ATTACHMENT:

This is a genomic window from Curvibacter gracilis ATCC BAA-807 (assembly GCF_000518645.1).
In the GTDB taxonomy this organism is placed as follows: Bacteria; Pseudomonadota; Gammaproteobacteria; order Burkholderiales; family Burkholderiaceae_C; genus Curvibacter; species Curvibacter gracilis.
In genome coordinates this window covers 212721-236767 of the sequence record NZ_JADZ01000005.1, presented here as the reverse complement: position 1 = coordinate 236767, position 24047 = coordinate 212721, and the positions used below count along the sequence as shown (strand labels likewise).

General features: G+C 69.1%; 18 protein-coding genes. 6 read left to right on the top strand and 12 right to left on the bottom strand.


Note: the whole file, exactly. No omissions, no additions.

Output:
This is a genomic window from Curvibacter gracilis ATCC BAA-807 (assembly GCF_000518645.1).
In the GTDB taxonomy this organism is placed as follows: Bacteria; Pseudomonadota; Gammaproteobacteria; order Burkholderiales; family Burkholderiaceae_C; genus Curvibacter; species Curvibacter gracilis.
In genome coordinates this window covers 212721-236767 of the sequence record NZ_JADZ01000005.1, presented here as the reverse complement: position 1 = coordinate 236767, position 24047 = coordinate 212721, and the positions used below count along the sequence as shown (strand labels likewise).

General features: G+C 69.1%; 18 protein-coding genes. 6 read left to right on the top strand and 12 right to left on the bottom strand.